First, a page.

5. Do you convey their message to kids in your life presently?

I don’t currently have kids, but when I do, I will encourage them to pursue a primarily natural-foods diet. Of course, while they’re growing, I’ll meet their nutritional needs with grass fed meat, organic dairy, free range eggs, and cooked foods (which I don’t currently eat), but I’ll do my best to keep them away from the kind of packaged and processed foods most kids are eating (and school cafeterias are providing).

6. What would be your main message to children today to lead healthy lifestyles?

Above all else, I think it is important that children learn to eat and enjoy fruits and vegetables. Fruits and vegetables are filled with the healthiest stuff for our bodies, and getting used to them at a young age will translate into a long life of good health. Of course, this is very much the responsibility of the parent as well. Children are not going to enjoy boiled frozen vegetables. Teach them to love vegetables by roasting, grilling, and sautéing fresh veggies to their fullest, most delicious flavors. And be sure to get them started young!

7. Do you have a web site you would like to promote….web address only?

Spinning®®

The Role Model In You – Cynthia Richmond, Board Certified Behavioral Therapist, Dream Expert, Author And Speaker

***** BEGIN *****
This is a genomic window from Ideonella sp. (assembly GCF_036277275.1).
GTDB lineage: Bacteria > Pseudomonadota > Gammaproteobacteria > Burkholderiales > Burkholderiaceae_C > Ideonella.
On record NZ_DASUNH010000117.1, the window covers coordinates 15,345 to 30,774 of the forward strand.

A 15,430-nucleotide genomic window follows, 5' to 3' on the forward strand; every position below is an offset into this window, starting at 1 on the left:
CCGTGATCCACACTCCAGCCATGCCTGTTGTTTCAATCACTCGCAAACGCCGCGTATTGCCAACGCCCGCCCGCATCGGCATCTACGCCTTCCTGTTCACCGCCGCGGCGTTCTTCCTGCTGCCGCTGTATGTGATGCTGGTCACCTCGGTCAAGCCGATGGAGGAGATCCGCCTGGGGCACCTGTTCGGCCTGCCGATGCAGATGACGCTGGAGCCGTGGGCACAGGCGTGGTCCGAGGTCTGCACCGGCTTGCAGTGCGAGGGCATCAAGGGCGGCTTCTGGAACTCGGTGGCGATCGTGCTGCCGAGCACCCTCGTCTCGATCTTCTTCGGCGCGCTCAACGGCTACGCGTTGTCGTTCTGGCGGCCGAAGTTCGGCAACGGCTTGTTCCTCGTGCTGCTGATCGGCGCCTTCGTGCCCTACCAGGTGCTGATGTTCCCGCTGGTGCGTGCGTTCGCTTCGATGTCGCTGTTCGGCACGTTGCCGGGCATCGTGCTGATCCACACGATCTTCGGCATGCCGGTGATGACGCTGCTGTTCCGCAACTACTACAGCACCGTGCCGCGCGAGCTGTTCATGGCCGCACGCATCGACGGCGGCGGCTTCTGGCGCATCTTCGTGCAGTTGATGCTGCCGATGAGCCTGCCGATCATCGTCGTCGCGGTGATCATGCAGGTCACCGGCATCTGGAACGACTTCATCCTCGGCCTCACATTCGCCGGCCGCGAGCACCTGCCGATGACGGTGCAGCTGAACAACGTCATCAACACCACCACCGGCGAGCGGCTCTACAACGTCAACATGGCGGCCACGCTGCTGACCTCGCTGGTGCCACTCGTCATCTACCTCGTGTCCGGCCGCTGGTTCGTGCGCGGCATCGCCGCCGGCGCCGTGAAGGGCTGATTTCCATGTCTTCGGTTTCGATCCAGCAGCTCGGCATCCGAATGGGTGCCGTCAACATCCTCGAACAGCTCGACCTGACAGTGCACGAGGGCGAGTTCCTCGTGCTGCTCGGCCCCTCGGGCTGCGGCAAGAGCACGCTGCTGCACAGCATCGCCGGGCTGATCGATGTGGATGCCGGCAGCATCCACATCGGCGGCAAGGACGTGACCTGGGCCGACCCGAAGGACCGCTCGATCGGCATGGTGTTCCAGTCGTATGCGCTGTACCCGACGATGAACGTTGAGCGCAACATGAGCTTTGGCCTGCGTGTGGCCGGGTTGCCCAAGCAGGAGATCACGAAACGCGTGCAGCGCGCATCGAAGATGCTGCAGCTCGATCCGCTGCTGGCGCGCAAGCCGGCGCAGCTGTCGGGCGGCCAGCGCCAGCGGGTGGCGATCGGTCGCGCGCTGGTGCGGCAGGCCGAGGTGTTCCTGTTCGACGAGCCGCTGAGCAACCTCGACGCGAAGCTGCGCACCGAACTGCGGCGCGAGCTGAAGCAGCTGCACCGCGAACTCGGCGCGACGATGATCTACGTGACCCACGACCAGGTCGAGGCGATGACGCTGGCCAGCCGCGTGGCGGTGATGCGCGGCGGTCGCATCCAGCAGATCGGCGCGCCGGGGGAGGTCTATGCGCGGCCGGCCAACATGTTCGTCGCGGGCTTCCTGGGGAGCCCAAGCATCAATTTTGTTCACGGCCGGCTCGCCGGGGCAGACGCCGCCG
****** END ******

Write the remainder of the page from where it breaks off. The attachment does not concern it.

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The Role Model In You
Today’s Guest – Cynthia Richmond

1. Your name, title, and age? What do you do (or did you do) for a living?

Cynthia Richmond, Board Certified Behavioral Therapist, Dream Expert, Author and Speaker, age 57.

2. Who was the person that inspired you as a child to eat healthy and stay fit? What was their relationship to you?

Hmmm, I’d say my grandmother, my mom’s mom. She was an amazing cook. She taught me to appreciate how food is grown. She cut out recipes from the newspaper and coupons as well. .She had an envelope for each of the bills she was responsible for. She sewed, gardened, cooked and kept our family together. I loved her more than life itself.

3. What did they do to inspire you?

She listened, she cared, she paid attention, she asked me to say grace at Thanksgiving when previously only adults had that honor.

4. How did their lesson change your life?

She didn’t just change my life she saved my life. I was a very unhappy girl at one point. I was a teenager and my dad was a deputy sheriff, there were 5 of us kids and mom & dad had their hands full. I was done. I was over worked as the oldest kid and both working parents and I was also working since I was 12. My grandma gave me a reason to live. It wasn’t specifically tangible…it was was just her spirit.

5. Do you convey their message to kids in your life presently?

I think I do.

6. What would be your main message to children today to lead healthy lifestyles?

I have encouraged my daughter 27 married living in Seattle, to eat healthy, I have been there cooked good food, froze healthy soups etc. Spoke with her about supplements etc.

7. Do you have a web site you would like to promote….web address only?

DreamPower.net

The Role Model In You – Haleh Rabizadeh Resnick, Esq., Parenting Expert And Health Advocate

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The Role Model In You
Today’s Guest – Haleh Rabizadeh